Every year around this time I order about five praying mantis eggs (I really want to cap. 'praying mantis', but it's the common name so apparently I'm not supposed to-still bugs me though). Regardless, I buy the eggs. People often buy them for garden pest control. I mainly buy them because they're just really cool. The girls get a huge kick out of it and so do I.
|Praying Mantis Egg|
Every egg yields about two-hundred teeny tiny praying mantises (or 'mantids'). I know, that's a lotta babies. We leave the eggs inside, where they are protected from the weather in one of those butterfly pop-up mesh containers. It takes a few weeks or more after they arrive before they hatch. It's the warm temperatures inside that stimulate the hatching process.
-On a side note, I've read that sometimes people find hundreds of baby praying mantises in their house during the holidays. Turns out, they purchased a Chritmas tree with an egg attached to it unknowingly and then the inside temp. kicked the egg into hatching mode. Kind of sad, huh?
Our eggs usually hatch at night while we are sleeping. But last year I happened to look at the eggs as I was about to go to bed and saw that the very first mantis had just hatched. They have a domino effect on each other during the hatching process- one hatches, which disturbs the one next to it and also gives it a little wiggle room so it hatches as well. The process repeats until they've all hatched. So, I was able to observe the entire two-hundred or so baby mantises emerge from the egg over a forty-five minute period. I admit, there's kind of an 'Oh gross!' gut reaction, but once you get over it, it's really quite beautiful.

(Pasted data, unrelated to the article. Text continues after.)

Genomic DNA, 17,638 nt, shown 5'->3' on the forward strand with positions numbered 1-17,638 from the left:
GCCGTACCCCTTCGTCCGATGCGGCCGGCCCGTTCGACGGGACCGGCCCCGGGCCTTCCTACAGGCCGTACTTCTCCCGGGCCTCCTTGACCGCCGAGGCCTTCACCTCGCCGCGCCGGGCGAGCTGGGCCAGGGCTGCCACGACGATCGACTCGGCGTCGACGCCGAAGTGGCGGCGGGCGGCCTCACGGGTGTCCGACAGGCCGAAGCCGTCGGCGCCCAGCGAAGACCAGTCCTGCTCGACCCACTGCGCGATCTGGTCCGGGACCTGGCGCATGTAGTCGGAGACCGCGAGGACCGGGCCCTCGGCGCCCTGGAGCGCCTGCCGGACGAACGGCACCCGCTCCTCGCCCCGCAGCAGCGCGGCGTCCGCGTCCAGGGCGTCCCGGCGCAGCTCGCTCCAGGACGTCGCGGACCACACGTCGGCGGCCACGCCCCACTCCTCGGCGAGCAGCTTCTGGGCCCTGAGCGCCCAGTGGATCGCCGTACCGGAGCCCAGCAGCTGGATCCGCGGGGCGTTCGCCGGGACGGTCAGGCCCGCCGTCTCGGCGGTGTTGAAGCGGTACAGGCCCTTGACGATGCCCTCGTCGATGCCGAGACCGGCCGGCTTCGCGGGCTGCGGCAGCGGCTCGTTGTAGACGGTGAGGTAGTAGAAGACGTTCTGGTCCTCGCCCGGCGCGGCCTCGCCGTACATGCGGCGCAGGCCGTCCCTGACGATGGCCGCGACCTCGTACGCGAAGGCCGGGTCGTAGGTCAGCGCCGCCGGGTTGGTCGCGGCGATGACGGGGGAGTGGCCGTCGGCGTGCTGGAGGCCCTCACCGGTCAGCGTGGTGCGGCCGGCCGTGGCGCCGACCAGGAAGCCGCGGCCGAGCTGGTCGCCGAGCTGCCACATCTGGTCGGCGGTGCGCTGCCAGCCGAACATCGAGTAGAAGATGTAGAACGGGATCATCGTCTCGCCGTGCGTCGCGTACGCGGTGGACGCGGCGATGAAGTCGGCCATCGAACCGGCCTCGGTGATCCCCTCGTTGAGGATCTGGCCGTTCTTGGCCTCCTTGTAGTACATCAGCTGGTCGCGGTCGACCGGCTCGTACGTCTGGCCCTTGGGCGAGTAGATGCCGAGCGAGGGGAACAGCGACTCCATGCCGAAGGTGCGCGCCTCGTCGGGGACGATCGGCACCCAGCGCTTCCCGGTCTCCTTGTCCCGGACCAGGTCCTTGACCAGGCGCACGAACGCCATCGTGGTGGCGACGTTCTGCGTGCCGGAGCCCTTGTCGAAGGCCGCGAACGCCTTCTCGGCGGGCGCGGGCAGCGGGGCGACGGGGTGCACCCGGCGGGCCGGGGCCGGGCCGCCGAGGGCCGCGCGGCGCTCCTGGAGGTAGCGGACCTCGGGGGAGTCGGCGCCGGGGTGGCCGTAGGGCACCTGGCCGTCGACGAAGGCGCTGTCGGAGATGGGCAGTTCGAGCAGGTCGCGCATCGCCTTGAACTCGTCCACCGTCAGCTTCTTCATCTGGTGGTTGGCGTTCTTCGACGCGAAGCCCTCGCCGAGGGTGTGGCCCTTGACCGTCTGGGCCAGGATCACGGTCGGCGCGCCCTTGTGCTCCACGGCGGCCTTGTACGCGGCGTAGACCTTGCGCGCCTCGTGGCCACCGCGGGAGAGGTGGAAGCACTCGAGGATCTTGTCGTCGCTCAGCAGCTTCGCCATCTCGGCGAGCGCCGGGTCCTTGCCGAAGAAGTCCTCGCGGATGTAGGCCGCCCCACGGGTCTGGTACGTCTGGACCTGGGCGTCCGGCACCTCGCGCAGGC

|Praying Mantises Hatching (image from Agrihunt)|
Every spring we'll receive a visitor or two from the previous year. Usually we'll see one hanging around our deck lights at night where they are looking for a meal. One of the girls will say, "Oh look, one of our praying mantises!"
Hatching mantis eggs has become a spring tradition in our house. If you haven't tried this and want to give it a go, you can find eggs here!
Finally, I want to share a few spectacular praying mantis images that I ran across. These were taken by Igor Siwanowicz. He's a photographer who studies the habits and physiology of the praying mantis. Wow.
|Image by: Igor Siwanowicz |